ISLAMABAD: The Gurdwara Kartarpur Governing Council on Wednesday called on the federal government to ask India to ease travel of Sikh pilgrims to Pakistan.
The fourth meeting of the council was held here under the chairmanship of Religious Affairs Secretary Sardar Ijaz Khan Jaffar. Officials of the ministries of foreign affairs, finance, interior, Evacuee Trust Property Board (ETPB), Nadra and relevant security agencies were also present.
It was decided that the issue of preventing Indian Sikh pilgrims from coming to Pakistan would be raised at a high level.
During the briefing, the meeting was informed by the relevant authorities that India had sent two groups of Hindu pilgrims to Pakistan while the Sikhs were being prevented from visiting under various pretexts.
The council was further told by the foreign ministry officials that the Indian home ministry – which was equivalent to Pakistan’s interior ministry – had denied permission to a Sikh Jatha of around 600 pilgrims to visit Pakistan for the 100th anniversary of the Saka Nankana Sahib.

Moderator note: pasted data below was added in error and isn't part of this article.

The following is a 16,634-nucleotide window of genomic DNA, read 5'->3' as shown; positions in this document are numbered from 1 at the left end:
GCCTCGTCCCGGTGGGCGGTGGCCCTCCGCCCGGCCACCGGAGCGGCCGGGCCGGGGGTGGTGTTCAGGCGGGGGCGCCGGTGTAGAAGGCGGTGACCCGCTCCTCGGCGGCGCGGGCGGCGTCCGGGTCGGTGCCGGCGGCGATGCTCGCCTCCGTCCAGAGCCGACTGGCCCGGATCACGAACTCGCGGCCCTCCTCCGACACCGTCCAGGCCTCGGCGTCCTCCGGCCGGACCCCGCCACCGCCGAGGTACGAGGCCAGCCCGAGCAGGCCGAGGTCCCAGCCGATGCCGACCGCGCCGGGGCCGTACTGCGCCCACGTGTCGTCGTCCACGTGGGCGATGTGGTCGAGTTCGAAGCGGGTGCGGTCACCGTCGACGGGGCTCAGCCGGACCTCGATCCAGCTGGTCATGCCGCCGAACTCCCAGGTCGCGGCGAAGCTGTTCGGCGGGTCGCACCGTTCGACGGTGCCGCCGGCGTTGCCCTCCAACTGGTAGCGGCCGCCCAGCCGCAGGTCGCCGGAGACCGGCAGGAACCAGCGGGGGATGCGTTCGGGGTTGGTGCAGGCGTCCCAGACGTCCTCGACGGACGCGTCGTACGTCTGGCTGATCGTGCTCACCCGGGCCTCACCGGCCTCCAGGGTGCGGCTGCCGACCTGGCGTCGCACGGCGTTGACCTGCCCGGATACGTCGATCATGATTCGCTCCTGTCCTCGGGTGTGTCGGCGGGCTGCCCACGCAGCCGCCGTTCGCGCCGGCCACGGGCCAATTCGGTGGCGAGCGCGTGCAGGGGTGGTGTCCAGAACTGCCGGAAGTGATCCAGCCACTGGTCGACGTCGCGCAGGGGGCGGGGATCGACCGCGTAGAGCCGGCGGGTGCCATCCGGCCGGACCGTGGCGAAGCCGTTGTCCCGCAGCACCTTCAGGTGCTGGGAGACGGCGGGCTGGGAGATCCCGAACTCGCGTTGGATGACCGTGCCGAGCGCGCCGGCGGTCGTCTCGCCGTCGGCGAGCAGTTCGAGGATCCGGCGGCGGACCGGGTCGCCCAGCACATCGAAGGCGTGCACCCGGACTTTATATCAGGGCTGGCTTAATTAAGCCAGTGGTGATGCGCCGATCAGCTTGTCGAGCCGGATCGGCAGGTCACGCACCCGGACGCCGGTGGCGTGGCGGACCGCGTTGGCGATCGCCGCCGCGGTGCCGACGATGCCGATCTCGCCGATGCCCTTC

The group was also expected to visit five gurdwaras from Feb 18 to 21.
Expressing concern over the attitude of the Indian authorities, the religious affairs secretary said: “The state should not have double standard for different religions.”
“This biased attitude of the Indian authorities and prejudice towards religious minorities was unfair,” he added.
Sardar Jaffar said the issue of Sikh pilgrims’ visit to Pakistan would be raised at a high level.
The Kartarpur Corridor project was an example of philanthropy and interfaith harmony, but the meeting deplored the unannounced restrictions on pilgrims by the Indian authorities.
Secretary Jaffar also reviewed the arrangements of the Kartarpur Corridor project.
Pace of ongoing development works related to facilities required by the pilgrims, such as connecting roads towards Gurdwara Kartarpur Sahib, were reviewed.
The meeting decided to provide opportunities to domestic and foreign investors to invest in the project in the near future to harness the potentials of religious tourism.
Published in Dawn, February 25th, 2021